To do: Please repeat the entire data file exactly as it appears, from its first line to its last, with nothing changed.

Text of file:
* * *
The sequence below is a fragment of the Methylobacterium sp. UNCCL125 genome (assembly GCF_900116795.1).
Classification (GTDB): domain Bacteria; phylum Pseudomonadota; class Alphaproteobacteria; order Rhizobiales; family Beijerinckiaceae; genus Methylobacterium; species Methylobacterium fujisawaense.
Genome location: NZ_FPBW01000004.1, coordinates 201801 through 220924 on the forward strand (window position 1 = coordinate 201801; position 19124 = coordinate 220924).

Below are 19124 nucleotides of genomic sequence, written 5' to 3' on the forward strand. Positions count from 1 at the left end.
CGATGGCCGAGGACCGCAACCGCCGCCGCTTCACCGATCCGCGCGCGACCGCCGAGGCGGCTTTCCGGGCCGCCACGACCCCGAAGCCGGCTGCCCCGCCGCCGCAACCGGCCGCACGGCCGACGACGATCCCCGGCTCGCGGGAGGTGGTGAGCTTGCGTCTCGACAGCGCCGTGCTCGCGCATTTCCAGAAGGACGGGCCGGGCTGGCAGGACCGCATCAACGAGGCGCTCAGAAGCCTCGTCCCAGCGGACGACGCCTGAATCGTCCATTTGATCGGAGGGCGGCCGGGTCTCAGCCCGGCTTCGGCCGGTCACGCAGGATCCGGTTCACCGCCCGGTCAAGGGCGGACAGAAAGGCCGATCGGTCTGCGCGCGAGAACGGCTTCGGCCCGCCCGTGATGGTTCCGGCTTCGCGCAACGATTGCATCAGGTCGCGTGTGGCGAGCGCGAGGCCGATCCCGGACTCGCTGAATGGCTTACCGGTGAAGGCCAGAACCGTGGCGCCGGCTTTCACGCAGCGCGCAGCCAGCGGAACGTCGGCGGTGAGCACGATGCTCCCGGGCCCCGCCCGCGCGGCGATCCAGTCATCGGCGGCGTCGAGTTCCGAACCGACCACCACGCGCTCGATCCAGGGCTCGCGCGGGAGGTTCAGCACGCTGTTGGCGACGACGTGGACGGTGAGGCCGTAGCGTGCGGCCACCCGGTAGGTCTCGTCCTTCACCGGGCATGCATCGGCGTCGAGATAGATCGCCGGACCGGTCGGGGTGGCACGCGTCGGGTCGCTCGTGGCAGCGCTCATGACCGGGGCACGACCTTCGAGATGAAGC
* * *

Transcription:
The sequence below is a fragment of the Methylobacterium sp. UNCCL125 genome (assembly GCF_900116795.1).
Classification (GTDB): domain Bacteria; phylum Pseudomonadota; class Alphaproteobacteria; order Rhizobiales; family Beijerinckiaceae; genus Methylobacterium; species Methylobacterium fujisawaense.
Genome location: NZ_FPBW01000004.1, coordinates 201801 through 220924 on the forward strand (window position 1 = coordinate 201801; position 19124 = coordinate 220924).

Below are 19124 nucleotides of genomic sequence, written 5' to 3' on the forward strand. Positions count from 1 at the left end.
CGATGGCCGAGGACCGCAACCGCCGCCGCTTCACCGATCCGCGCGCGACCGCCGAGGCGGCTTTCCGGGCCGCCACGACCCCGAAGCCGGCTGCCCCGCCGCCGCAACCGGCCGCACGGCCGACGACGATCCCCGGCTCGCGGGAGGTGGTGAGCTTGCGTCTCGACAGCGCCGTGCTCGCGCATTTCCAGAAGGACGGGCCGGGCTGGCAGGACCGCATCAACGAGGCGCTCAGAAGCCTCGTCCCAGCGGACGACGCCTGAATCGTCCATTTGATCGGAGGGCGGCCGGGTCTCAGCCCGGCTTCGGCCGGTCACGCAGGATCCGGTTCACCGCCCGGTCAAGGGCGGACAGAAAGGCCGATCGGTCTGCGCGCGAGAACGGCTTCGGCCCGCCCGTGATGGTTCCGGCTTCGCGCAACGATTGCATCAGGTCGCGTGTGGCGAGCGCGAGGCCGATCCCGGACTCGCTGAATGGCTTACCGGTGAAGGCCAGAACCGTGGCGCCGGCTTTCACGCAGCGCGCAGCCAGCGGAACGTCGGCGGTGAGCACGATGCTCCCGGGCCCCGCCCGCGCGGCGATCCAGTCATCGGCGGCGTCGAGTTCCGAACCGACCACCACGCGCTCGATCCAGGGCTCGCGCGGGAGGTTCAGCACGCTGTTGGCGACGACGTGGACGGTGAGGCCGTAGCGTGCGGCCACCCGGTAGGTCTCGTCCTTCACCGGGCATGCATCGGCGTCGAGATAGATCGCCGGACCGGTCGGGGTGGCACGCGTCGGGTCGCTCGTGGCAGCGCTCATGACCGGGGCACGACCTTCGAGATGAAGC